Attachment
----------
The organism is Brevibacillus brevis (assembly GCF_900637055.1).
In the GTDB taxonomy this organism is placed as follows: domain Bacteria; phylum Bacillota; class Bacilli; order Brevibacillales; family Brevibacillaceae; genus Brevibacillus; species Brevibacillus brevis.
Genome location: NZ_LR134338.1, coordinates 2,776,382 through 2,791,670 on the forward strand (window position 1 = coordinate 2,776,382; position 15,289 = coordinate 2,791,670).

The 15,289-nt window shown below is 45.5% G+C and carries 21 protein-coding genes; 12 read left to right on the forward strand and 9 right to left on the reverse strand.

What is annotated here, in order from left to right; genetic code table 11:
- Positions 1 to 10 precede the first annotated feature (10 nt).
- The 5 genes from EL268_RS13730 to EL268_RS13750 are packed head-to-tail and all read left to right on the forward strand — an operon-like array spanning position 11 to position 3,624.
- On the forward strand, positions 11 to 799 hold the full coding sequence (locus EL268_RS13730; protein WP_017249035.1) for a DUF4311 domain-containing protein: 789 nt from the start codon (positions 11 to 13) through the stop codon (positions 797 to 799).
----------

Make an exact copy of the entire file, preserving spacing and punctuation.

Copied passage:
The organism is Brevibacillus brevis (assembly GCF_900637055.1).
In the GTDB taxonomy this organism is placed as follows: domain Bacteria; phylum Bacillota; class Bacilli; order Brevibacillales; family Brevibacillaceae; genus Brevibacillus; species Brevibacillus brevis.
Genome location: NZ_LR134338.1, coordinates 2,776,382 through 2,791,670 on the forward strand (window position 1 = coordinate 2,776,382; position 15,289 = coordinate 2,791,670).

The 15,289-nt window shown below is 45.5% G+C and carries 21 protein-coding genes; 12 read left to right on the forward strand and 9 right to left on the reverse strand.

What is annotated here, in order from left to right; genetic code table 11:
- Positions 1 to 10 precede the first annotated feature (10 nt).
- The 5 genes from EL268_RS13730 to EL268_RS13750 are packed head-to-tail and all read left to right on the forward strand — an operon-like array spanning position 11 to position 3,624.
- On the forward strand, positions 11 to 799 hold the full coding sequence (locus EL268_RS13730; protein WP_017249035.1) for a DUF4311 domain-containing protein: 789 nt from the start codon (positions 11 to 13) through the stop codon (positions 797 to 799).